The tragic Israeli Palestinian relations and the many failed U.S. attempts to mediate an end to their violence-prone conflict does not appear to provide much hope that the new effort will succeed. Nevertheless, there are new circumstances within the United States and the Middle East region that open a window for an effective broad American role in transforming the painful Israeli-Palestinian conflict. Continue Reading »

Determining U.S. policy toward Iran and its nuclear programs should begin with considering the way the Iranian leadership and people regard their effort to develop nuclear power and nuclear weapons.  The current leadership wants to remain in power, but they differ about how that is best accomplished.  Ahmadinejad does not determine policy.  To what extent it is ultimately shaped by Ayatollah Khamenei or by the high military leaders is widely debated.  There is also widespread Iranian disaffection with the ruling regime.  The U.S. should be wary of unifying the divergent groups within the country.

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When problems are complex, solutions are imperfect.  Actions taken in the face of complexity inevitably come to be associated with a hard to separate mixture of gains, losses, and ambiguities.  These gains, losses, and ambiguities, furthermore, are understood and experienced from a variety of perspectives, none of which can justifiably claim to command a total view.  Thus, not only are solutions to complex problems imperfect, there are no definitive criteria by which to interpret or evaluate the imperfection. Continue Reading »

Political Subjectivities and Local Nationalisms in Postwar Bosnia and Herzegovina


By Azra Hromadzic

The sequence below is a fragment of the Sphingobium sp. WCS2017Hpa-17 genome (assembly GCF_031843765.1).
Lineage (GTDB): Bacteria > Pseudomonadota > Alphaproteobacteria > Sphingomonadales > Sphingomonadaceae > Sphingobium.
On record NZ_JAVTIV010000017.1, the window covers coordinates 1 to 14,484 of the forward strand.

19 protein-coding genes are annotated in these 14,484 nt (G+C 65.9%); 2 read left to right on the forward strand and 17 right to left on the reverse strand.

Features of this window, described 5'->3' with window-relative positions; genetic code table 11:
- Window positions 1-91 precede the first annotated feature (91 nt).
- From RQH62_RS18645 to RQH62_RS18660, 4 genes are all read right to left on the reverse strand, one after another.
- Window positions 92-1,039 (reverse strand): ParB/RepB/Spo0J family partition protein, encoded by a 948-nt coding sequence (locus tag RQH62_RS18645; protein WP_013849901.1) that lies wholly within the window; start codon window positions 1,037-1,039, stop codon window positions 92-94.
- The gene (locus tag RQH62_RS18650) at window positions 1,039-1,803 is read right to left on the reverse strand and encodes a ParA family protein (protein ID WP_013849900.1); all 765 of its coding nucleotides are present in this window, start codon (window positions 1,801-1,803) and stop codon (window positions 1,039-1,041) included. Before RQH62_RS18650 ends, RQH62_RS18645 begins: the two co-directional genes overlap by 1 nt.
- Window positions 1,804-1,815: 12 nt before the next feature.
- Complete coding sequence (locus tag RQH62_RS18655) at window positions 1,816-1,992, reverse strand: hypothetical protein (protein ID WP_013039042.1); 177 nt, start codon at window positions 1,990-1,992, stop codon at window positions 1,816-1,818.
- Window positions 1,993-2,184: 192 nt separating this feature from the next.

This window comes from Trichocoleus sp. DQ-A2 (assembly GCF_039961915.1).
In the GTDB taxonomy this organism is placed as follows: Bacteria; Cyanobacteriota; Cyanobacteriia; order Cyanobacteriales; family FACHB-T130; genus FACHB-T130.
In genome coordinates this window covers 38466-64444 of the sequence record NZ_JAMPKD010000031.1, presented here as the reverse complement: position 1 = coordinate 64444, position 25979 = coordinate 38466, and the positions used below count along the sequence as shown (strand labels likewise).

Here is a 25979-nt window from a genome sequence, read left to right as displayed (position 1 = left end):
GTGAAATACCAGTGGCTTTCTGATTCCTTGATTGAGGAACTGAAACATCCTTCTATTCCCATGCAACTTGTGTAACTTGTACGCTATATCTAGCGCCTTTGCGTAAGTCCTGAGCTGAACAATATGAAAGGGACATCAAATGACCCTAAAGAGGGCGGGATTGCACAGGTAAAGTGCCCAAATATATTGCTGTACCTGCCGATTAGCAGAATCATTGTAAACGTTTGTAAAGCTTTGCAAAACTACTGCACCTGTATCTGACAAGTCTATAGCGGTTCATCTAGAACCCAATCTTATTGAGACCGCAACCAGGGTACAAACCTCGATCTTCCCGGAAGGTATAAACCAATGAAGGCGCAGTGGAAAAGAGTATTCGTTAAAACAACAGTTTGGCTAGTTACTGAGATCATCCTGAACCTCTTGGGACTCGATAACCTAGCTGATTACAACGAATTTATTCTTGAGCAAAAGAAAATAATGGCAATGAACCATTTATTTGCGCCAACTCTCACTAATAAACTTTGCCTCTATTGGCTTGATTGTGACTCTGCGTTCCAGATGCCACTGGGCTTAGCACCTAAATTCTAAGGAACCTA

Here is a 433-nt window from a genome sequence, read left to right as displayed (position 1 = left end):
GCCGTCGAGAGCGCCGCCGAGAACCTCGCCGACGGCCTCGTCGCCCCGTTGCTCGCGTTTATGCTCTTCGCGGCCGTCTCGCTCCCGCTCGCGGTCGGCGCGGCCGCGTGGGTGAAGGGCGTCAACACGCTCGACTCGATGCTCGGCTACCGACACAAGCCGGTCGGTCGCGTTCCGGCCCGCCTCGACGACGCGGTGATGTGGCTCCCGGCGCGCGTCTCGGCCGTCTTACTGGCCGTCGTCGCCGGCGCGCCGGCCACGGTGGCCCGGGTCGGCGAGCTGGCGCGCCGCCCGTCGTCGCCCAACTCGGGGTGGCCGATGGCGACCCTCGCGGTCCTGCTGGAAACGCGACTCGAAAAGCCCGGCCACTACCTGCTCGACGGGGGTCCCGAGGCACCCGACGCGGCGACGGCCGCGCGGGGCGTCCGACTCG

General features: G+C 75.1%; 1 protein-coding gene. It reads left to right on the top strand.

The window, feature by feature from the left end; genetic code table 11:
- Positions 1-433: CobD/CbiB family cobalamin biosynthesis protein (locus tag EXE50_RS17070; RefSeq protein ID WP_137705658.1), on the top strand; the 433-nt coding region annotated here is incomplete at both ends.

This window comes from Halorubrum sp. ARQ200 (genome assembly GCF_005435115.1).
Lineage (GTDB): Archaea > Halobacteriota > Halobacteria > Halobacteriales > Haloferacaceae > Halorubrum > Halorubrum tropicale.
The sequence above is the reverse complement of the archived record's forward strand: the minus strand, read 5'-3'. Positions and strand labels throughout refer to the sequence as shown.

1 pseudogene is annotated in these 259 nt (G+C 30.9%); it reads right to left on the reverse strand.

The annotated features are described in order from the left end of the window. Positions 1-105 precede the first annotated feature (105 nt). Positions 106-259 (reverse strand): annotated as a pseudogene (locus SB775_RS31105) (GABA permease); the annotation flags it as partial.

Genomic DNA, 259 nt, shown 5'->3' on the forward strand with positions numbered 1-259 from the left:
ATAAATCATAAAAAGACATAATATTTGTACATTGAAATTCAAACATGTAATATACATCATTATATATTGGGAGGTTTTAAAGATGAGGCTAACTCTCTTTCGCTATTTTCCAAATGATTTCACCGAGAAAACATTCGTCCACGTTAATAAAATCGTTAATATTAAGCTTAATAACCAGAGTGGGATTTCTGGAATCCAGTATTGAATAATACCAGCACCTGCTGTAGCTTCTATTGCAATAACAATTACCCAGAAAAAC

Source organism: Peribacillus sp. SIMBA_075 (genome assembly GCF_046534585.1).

One of the most commonly heard “complaints” about postwar Bosnia and Herzegovina (BiH), made by policy-makers and academics alike, is that “ordinary Bosnians” vote for nationalists and, in that way, allow them to stay in power. While it is true that the nationalist parties have been dominating the political scene in postwar BiH, these facts and statistical data are used to make two very important and problematic claims: The first argument is that since Bosnians and Herzegovinians massively support the nationalist parties that started the war, this must mean that the majority of Bosnians and Herzegovinians are themselves nationalists (for an insightful critique of this position see Kurtović 2011). The second assertion is that any broader, cross-ethnic political and social articulations of common Bosnianhood are apolitical, nostalgic, invented and over-romanticized visions of Bosnianhood and/or are reflections of “impaired insights” on the side of “subjective” academics (see Hayden 2007).  These two claims problematically accept statistical data as “true” reflections of political and social beliefs. Furthermore, these positions rest on a primordial, essentilizing and totalizing view of Bosnian and Herzegovinian “ethnic groups rooted in ethnic territories” (for a powerful critique of this rigid vision of multiculturalism, see Campbell 1999; Chandler 1999, and Gagnon n.d.). Continue Reading »